Contact one of our advisors now Call 0800 088 6004

Blowing The Whistle On Bad Practice

Reasons to choose Wilson Browne

What is a “whistleblower”?

A whistleblower is a person, often an employee or worker of an organisation, who reveals information about an activity that is illegal, unsafe, fraudulent, immoral or illicit within an organisation known as a “protected disclosure”.

The terms comes from the use of a whistle to alert the public about a crime taking place or the breaking of rules during a game. In the 19th century law enforcement officials became associated with the term “whistle blower” due to their usage of whistles.

What organisations are affected?

Both public and private organisations can be whistleblown against. 

How do people whistleblow?

There are two types of whistleblowing: internal – where a whistleblower reports misconduct to someone else in the organisation; and external – where they contact an outside agency to inform them of their allegations and communicate information.

The wrongdoing disclosed must be in the public interest. This means it must affect others, for example the general public. Whether a disclosure is in the public interest will depend on the number of people affected, the nature and impact of the wrongdoing and who the wrongdoer is. The impact must be wider than one employee’s personal circumstances.

What amounts to a protected disclosure for whistleblowing?

If someone whistleblows they are protected in law if it falls under any of the following categories:

  • a criminal offence, for example fraud
  • someone’s health and safety is in danger
  • risk or actual damage to the environment
  • a miscarriage of justice
  • the company is breaking the law – for example, it does not have the right insurance
  • they believe someone is covering up wrongdoing

What are an employer’s responsibilities regarding whistleblowing?

 It is good practice to have a working environment where employees and workers are able to speak up and feel safe in an open and transparent workplace. Companies are not required in law to have a whistleblowing policy however having one shows employees and workers that management welcome issues to be brought to their attention. 

Employees and workers are eyes and ears in the business and may see things that management would miss. Value their input. Offer training and support, respond quickly to any concerns raised and resolve the issue putting the wrongdoing right. This could prevent an external whistleblowing occurring. Making sure that managers, at all levels, are aware of what protected disclosures are and are appropriately trained in dealing with any issue that arise. 

What can happen to a whistleblower after their disclosure?

Unfortunately some employees and workers are fired after bringing a protected disclosure, or are pressured into quitting. Those who remain in their role can be bullied, demoted, isolated or harassed. Sometimes having whistleblown and being subjected to pressure can have a detrimental effect on employees and they can “crack” and become depressed, suffer panic attacks or drink to cope with the pressure.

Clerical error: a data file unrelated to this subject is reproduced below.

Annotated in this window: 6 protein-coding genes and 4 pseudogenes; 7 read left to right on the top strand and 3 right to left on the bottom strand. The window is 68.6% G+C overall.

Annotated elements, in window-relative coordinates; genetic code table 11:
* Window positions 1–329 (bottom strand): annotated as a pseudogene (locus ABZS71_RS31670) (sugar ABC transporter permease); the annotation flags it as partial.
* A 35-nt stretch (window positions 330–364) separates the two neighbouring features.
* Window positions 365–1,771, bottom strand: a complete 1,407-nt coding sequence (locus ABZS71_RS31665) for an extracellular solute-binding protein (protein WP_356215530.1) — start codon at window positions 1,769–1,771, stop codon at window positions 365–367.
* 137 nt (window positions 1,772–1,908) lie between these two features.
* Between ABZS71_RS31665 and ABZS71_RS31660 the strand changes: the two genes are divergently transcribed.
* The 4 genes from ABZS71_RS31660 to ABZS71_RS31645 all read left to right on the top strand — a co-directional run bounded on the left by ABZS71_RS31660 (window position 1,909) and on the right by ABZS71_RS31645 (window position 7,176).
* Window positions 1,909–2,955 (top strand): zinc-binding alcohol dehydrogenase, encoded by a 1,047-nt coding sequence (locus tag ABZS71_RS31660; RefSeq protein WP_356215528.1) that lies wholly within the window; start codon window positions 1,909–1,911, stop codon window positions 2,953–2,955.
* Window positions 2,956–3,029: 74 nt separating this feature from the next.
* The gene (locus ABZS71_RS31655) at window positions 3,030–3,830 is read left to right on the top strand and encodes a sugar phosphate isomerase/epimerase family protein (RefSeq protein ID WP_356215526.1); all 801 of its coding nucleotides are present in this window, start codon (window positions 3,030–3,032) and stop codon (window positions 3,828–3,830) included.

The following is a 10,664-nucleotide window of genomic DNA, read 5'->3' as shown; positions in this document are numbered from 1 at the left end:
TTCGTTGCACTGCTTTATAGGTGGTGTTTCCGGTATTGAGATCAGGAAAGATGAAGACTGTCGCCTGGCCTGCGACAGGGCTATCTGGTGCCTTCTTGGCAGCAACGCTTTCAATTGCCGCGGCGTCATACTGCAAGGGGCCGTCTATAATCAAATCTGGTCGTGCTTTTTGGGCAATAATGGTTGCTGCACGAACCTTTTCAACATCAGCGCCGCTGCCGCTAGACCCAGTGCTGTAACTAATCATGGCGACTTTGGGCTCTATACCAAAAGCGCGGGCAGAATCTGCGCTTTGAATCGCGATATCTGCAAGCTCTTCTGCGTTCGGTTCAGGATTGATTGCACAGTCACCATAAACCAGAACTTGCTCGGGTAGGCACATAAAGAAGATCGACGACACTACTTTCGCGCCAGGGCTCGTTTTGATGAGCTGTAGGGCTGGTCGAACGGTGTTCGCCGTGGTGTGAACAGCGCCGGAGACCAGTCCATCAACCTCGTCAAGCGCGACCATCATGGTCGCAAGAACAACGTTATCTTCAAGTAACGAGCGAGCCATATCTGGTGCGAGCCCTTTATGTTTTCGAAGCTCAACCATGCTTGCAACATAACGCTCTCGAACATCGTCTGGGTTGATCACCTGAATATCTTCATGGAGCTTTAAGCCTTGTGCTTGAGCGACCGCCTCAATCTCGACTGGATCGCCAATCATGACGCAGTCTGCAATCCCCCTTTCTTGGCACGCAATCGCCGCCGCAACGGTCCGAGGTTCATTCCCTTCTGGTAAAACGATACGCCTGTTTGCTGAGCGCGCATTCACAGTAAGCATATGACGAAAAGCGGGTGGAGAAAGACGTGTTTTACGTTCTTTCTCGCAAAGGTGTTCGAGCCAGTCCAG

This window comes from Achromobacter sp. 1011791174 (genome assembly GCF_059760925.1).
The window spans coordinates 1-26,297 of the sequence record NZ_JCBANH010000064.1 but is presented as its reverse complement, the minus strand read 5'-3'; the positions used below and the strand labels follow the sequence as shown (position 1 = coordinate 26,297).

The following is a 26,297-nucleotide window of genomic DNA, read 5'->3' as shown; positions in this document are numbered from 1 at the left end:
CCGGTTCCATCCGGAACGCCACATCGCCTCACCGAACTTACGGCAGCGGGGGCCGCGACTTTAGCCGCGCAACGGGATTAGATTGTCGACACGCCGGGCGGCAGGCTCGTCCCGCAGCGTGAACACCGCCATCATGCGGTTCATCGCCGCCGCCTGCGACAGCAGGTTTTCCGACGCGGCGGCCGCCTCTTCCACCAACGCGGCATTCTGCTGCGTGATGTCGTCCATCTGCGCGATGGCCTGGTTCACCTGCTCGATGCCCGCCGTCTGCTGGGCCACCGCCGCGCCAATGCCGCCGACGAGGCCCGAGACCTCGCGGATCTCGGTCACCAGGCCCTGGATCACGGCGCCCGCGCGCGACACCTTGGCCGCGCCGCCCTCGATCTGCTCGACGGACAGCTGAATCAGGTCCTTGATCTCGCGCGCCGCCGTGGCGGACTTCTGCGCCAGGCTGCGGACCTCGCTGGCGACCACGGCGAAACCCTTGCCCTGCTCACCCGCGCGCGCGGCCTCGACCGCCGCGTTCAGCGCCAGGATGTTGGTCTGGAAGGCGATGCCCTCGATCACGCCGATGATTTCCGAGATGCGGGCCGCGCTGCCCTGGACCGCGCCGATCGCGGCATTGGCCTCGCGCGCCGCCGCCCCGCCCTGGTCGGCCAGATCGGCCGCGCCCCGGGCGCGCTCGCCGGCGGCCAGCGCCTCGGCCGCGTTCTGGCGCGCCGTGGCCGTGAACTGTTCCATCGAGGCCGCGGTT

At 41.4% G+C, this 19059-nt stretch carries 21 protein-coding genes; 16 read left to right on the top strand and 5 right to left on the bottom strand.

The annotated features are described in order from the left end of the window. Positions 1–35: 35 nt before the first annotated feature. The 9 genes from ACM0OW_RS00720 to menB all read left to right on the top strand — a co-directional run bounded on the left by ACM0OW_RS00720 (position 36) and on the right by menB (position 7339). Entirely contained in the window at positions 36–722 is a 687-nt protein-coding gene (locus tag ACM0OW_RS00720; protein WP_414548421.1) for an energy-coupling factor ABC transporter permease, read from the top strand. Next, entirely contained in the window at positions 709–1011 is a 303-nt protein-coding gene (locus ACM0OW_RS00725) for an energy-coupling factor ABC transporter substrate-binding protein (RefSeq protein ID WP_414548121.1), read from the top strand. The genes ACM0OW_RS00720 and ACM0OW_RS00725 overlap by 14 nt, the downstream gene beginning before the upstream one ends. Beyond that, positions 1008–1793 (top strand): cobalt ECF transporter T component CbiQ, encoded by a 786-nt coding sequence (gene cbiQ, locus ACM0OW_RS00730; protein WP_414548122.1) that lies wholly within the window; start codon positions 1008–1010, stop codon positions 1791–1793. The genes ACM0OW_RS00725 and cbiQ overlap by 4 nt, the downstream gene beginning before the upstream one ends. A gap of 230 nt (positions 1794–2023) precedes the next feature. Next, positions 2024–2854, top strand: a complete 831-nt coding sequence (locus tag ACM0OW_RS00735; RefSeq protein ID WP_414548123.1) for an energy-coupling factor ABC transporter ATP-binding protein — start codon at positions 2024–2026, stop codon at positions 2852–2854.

The Whistleblowing law is set out in the Employment Rights Act 1996 (as amended by the Public Interest Disclosure Act 1998). It provides the right for an employee or worker to take a case to an employment tribunal if they have been victimised at work or they have lost their job because they have ‘blown the whistle’. The claim is then brought as an unfair dismissal.

What impact can this have on a business?

In a recent case the Employment Tribunal upheld the Claimant’s claims of unfair dismissal and automatic unfair dismissal which were related to protected disclosures and detriment. The employer was ordered to pay £18,249.42 in relation to the unfair dismissal claim. The Employment Tribunal also granted a 25% uplift of the compensatory award as the employer had failed to follow any process when dismissing the Claimant.

There was also an “injury to feelings” award made of £1,500.00 for the detriment claim which had also been upheld.

In January 2020 the Claimant, a cleaner, had made a protected disclosure complaint via his Union representative in relation not being given protective equipment to clean toilets, having inadequate equipment, having to drive a vehicle with expired insurance and being under pressure to work additional hours. At the start of the pandemic in May 2020 he made a further protected disclosure on the same issues and the lack of PPE. The Union raised the issues with the employer.

In September 2020 the Claimant was dismissed following alleged complaints from clients about poor performance. There was no process followed and the Claimant did not have sight of the “complaints”. The Claimant appealed but a formal appeal hearing was never arranged.

The lack of any process being followed in relation to the dismissal clearly damaged the employers defence at tribunal. This case shows that the Claimants disclosures and the involvement of the Union were the real reasons for the dismissal.

We can take from this the importance of taking protected disclosures seriously. You can see the protection employees and workers have as a result of raising such disclosures. It is imperative that a fair process is followed if there are genuine performance concerns. You must ensure that all the relevant information is shared with the employee/worker.

If you would like some assistance with putting a Whistleblowing Policy in place or having your current policy reviewed please contact us on 0800 088 6004

Hazel Taylor

Posted:

Hazel Taylor

Paralegal

Hazel is often the first point of contact for clients of the employment team. She is a paralegal in our employment team having worked previously in both the Commercial Litigation and Company & Commercial teams as a legal secretary.